Last week, more than 650 people gathered at the Jewish National Fund’s New York breakfast at the Pierre Hotel, to raise funds for the 116-year-old organization.
Jeffrey Levine, president of JNF, opened by emphasizing the work they’re currently doing to build communities in the Negev and Galilee (pointing specifically to the succesful creation of a 25,000-square-foot indoor playground in Sderot, a city in the Negev), as well as their work in developing infrastructure for ecology, and much more. And while JNF may be best known for its tree-planting programs, Levine stressed that its scope is about “more than trees” (JNF is responsible for the planting of an impressive 250 million trees and counting, though).
Guest speaker Alan Dershowitz, an attorney, Harvard professor and author of 2003 book “The Case for Israel,” focused much of his speech on the increasing difficulty of being a both liberal and pro-Israel.
“In the first years of my career, everyone loved Israel.” But ever since the Six Day War, liberal groups have aligned themselves more with the Palestinian cause, he says. Now, Dershowitz, who still describes himself as a liberal Democrat, spends much of his time and energy “trying to defend Israel from malicious attacks on the hard Left,” as Left-leaning groups turn away from Israel, and college campuses become increasingly hostile to supporters of Israel, he said.
“That’s a fight I need to continue to fight from within,” he said. Dershowitz believes that “Jews should exercise their power in an unabashed, unashamed way to try and bring about just policies toward Israel … we should use our economic power, our political power, our academic power, our media power—all of the power we have,” he said to the crowd.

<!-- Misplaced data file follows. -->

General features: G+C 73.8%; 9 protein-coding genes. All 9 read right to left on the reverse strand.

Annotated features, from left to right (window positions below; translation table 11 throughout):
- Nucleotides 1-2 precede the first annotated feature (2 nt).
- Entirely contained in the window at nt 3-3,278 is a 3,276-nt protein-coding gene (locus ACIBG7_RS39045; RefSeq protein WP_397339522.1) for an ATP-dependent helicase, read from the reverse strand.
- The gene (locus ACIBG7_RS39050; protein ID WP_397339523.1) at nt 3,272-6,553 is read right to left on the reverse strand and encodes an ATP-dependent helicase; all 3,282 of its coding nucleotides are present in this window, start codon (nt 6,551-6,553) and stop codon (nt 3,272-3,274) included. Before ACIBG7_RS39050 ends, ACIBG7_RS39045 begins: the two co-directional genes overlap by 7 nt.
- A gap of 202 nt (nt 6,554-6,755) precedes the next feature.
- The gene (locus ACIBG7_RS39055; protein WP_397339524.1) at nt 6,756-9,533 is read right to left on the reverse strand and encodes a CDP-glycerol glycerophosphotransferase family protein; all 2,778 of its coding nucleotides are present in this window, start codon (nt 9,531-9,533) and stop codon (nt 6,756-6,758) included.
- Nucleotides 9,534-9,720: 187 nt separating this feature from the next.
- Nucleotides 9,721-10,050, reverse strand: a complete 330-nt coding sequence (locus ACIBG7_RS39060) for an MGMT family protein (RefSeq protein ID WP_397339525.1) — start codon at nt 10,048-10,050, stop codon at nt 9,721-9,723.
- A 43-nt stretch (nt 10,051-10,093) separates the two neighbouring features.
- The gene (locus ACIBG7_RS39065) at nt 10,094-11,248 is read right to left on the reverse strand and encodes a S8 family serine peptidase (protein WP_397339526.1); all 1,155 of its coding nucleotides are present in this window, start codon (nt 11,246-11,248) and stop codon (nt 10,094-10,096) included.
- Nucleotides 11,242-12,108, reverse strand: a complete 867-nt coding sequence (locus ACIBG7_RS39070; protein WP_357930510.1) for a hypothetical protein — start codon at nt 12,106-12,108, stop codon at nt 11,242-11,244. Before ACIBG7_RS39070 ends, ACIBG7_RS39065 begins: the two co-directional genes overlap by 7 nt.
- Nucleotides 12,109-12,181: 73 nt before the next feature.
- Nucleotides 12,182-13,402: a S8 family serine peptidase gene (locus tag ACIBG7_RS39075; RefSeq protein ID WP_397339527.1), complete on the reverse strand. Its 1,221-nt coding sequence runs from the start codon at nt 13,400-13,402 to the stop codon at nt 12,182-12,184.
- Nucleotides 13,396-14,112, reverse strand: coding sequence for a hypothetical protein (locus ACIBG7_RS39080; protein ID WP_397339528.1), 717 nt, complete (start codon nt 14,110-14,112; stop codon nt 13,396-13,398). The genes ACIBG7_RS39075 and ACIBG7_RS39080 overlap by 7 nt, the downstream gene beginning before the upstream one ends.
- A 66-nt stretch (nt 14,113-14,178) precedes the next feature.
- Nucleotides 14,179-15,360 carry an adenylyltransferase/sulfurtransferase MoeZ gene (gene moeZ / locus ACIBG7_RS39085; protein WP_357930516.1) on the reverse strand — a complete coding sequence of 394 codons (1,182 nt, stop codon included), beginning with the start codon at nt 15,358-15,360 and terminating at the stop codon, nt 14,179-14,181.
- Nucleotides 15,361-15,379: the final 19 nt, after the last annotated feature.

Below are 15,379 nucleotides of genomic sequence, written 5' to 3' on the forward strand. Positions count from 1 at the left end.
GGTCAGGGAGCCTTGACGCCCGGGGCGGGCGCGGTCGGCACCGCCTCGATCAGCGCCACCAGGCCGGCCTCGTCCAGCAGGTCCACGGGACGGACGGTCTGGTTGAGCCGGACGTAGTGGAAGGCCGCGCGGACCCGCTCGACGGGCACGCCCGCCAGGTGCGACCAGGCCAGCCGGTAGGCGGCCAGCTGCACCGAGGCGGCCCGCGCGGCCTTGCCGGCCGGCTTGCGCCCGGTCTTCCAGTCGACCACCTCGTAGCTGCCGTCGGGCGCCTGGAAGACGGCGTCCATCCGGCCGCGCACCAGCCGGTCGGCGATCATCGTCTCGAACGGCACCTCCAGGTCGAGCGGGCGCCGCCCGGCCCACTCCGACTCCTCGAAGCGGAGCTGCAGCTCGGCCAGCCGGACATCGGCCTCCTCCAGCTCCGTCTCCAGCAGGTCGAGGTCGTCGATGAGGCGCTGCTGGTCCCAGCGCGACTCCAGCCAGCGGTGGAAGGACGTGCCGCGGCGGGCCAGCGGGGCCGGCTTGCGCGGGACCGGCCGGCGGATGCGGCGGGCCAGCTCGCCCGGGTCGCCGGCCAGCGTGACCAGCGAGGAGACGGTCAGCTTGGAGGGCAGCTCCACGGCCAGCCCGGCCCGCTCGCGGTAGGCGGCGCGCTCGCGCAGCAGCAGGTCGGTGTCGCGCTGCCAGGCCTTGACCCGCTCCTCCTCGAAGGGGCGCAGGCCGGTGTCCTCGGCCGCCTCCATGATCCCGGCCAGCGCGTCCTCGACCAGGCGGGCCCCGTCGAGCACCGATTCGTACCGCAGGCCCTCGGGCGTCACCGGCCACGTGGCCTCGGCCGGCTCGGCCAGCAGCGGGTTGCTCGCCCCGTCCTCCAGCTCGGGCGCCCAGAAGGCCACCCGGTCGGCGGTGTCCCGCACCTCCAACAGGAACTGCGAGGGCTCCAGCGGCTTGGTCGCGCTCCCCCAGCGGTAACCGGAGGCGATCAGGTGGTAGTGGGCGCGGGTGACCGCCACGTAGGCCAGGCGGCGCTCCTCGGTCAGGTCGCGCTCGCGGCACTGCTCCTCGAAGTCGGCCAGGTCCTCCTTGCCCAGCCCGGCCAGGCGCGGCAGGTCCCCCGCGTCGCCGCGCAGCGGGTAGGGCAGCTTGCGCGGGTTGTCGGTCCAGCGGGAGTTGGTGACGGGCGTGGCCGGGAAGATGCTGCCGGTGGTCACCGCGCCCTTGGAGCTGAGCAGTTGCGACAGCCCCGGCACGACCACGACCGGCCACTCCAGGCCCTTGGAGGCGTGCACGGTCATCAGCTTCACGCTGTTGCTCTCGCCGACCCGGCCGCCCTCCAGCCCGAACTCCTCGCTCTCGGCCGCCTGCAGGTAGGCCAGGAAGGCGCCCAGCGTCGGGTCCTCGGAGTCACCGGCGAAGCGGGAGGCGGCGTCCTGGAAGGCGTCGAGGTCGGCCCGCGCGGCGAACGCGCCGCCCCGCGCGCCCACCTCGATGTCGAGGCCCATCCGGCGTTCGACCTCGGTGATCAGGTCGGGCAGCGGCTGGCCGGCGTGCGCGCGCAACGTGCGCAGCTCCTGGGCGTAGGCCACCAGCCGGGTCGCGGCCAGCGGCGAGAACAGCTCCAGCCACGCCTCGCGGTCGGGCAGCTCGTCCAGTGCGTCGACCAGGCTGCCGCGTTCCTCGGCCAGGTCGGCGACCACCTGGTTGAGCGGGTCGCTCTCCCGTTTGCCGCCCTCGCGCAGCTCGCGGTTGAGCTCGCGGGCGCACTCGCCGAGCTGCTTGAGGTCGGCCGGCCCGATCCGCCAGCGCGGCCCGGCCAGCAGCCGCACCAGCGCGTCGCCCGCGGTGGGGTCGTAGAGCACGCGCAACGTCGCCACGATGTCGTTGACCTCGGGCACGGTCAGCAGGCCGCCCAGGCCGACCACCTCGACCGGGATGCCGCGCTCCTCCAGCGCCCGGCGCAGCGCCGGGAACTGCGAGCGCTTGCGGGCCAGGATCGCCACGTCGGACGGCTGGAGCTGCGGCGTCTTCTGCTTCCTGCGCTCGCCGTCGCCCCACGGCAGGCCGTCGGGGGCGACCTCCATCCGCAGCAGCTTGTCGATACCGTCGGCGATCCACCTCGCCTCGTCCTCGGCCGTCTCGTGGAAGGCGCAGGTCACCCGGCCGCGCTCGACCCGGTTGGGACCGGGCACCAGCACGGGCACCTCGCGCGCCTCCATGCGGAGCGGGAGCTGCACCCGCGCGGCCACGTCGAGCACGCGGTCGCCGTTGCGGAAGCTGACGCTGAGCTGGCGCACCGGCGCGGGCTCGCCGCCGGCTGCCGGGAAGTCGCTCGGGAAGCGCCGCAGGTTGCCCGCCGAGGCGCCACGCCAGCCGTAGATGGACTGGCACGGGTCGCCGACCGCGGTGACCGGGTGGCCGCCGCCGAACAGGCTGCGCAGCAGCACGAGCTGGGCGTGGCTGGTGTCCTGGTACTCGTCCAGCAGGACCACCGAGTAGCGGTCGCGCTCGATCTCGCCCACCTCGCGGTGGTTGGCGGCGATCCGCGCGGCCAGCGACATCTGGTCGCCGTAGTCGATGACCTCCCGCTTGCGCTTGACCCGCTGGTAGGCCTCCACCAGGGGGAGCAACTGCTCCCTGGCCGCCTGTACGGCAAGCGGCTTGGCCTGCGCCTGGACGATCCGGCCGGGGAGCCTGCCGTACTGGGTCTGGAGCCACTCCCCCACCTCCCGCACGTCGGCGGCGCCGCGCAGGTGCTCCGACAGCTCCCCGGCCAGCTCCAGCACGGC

Dershowitz also lamented the fact that Israel has become a scapegoat of sorts on college campuses. “You can’t get a campaign on university campuses today against what’s going on in Syria, but you mention Israel and you get 500 students protesting the only Democracy in the Middle East. It’s thoughtless, it’s unnuanced, and it has to be fought at every level,” he said to applause.
Dershowitz described college faculty as falling into three categories on the issue of Israel: “The virulently hard left, anti-Israel activists; people who don’t know and don’t care; and a third group, the silently pro-Israel supporters who are supportive of Israel, who donate to the JNF, but try to get them to speak out on campuses, and they won’t do it,” he said. “I’ve never met a less courageous group of people than professors with tenure,” he said.
To bridge the gap, Dershowitz called for what he describes as the “80 percent solution.” “American Jews and Israeli Jews should focus on the 80 percent we agree on — that Israel has the right to exist and thrive as the nation-state of the Jewish people, that BDS is anti-Israel, that the Iran deal raises serious existential issues for Israel, that Israel should be praised for its start-up nation, for building forests and trees, for creating a new land and new language—I think there’s consensus on a lot of these issues… but we prefer to focus on our disagreements rather than agreements,” he said.
“The JNF,” he added, “is the 80 percent… we stand for consensus.”
At the end of his speech, talk turned to—what else?—President Donald J. Trump. While Dershowitz said he highly doubts the president will get impeached over what’s currently known about the administration’s connections to Russia (in fact, he put odds at around zero), he foresees a “difficult” path for the president when it comes to the Middle East. “The one thing you can predict about Trump is he’ll be unpredictable,” he said.